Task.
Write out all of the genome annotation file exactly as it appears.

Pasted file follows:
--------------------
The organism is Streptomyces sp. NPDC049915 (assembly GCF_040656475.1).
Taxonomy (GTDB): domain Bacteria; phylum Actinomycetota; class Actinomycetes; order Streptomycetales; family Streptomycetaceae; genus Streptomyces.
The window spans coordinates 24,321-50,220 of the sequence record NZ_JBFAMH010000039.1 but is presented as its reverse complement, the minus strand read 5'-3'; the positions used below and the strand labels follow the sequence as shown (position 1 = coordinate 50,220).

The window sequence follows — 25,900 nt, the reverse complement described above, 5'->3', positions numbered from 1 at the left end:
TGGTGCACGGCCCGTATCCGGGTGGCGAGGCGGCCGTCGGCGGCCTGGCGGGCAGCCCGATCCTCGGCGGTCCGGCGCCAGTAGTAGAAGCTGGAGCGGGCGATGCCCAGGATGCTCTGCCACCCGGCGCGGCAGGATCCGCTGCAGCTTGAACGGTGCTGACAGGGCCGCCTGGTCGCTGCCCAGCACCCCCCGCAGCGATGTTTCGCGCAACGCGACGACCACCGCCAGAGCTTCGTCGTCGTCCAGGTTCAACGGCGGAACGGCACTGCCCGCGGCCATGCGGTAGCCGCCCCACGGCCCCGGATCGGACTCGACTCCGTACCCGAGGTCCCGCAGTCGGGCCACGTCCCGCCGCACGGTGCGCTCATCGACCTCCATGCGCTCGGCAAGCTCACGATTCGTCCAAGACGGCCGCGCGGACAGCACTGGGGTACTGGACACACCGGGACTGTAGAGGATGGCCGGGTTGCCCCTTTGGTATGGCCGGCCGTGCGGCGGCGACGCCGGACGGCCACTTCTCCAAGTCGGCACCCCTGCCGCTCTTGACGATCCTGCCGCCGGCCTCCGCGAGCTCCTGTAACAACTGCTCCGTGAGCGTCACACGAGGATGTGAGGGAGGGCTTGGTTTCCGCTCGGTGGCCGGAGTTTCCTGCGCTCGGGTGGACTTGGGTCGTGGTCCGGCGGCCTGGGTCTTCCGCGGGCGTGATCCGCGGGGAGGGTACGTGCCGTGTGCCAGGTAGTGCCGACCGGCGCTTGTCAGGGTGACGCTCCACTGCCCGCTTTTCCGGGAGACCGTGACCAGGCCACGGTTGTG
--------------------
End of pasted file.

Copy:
The organism is Streptomyces sp. NPDC049915 (assembly GCF_040656475.1).
Taxonomy (GTDB): domain Bacteria; phylum Actinomycetota; class Actinomycetes; order Streptomycetales; family Streptomycetaceae; genus Streptomyces.
The window spans coordinates 24,321-50,220 of the sequence record NZ_JBFAMH010000039.1 but is presented as its reverse complement, the minus strand read 5'-3'; the positions used below and the strand labels follow the sequence as shown (position 1 = coordinate 50,220).

The window sequence follows — 25,900 nt, the reverse complement described above, 5'->3', positions numbered from 1 at the left end:
TGGTGCACGGCCCGTATCCGGGTGGCGAGGCGGCCGTCGGCGGCCTGGCGGGCAGCCCGATCCTCGGCGGTCCGGCGCCAGTAGTAGAAGCTGGAGCGGGCGATGCCCAGGATGCTCTGCCACCCGGCGCGGCAGGATCCGCTGCAGCTTGAACGGTGCTGACAGGGCCGCCTGGTCGCTGCCCAGCACCCCCCGCAGCGATGTTTCGCGCAACGCGACGACCACCGCCAGAGCTTCGTCGTCGTCCAGGTTCAACGGCGGAACGGCACTGCCCGCGGCCATGCGGTAGCCGCCCCACGGCCCCGGATCGGACTCGACTCCGTACCCGAGGTCCCGCAGTCGGGCCACGTCCCGCCGCACGGTGCGCTCATCGACCTCCATGCGCTCGGCAAGCTCACGATTCGTCCAAGACGGCCGCGCGGACAGCACTGGGGTACTGGACACACCGGGACTGTAGAGGATGGCCGGGTTGCCCCTTTGGTATGGCCGGCCGTGCGGCGGCGACGCCGGACGGCCACTTCTCCAAGTCGGCACCCCTGCCGCTCTTGACGATCCTGCCGCCGGCCTCCGCGAGCTCCTGTAACAACTGCTCCGTGAGCGTCACACGAGGATGTGAGGGAGGGCTTGGTTTCCGCTCGGTGGCCGGAGTTTCCTGCGCTCGGGTGGACTTGGGTCGTGGTCCGGCGGCCTGGGTCTTCCGCGGGCGTGATCCGCGGGGAGGGTACGTGCCGTGTGCCAGGTAGTGCCGACCGGCGCTTGTCAGGGTGACGCTCCACTGCCCGCTTTTCCGGGAGACCGTGACCAGGCCACGGTTGTG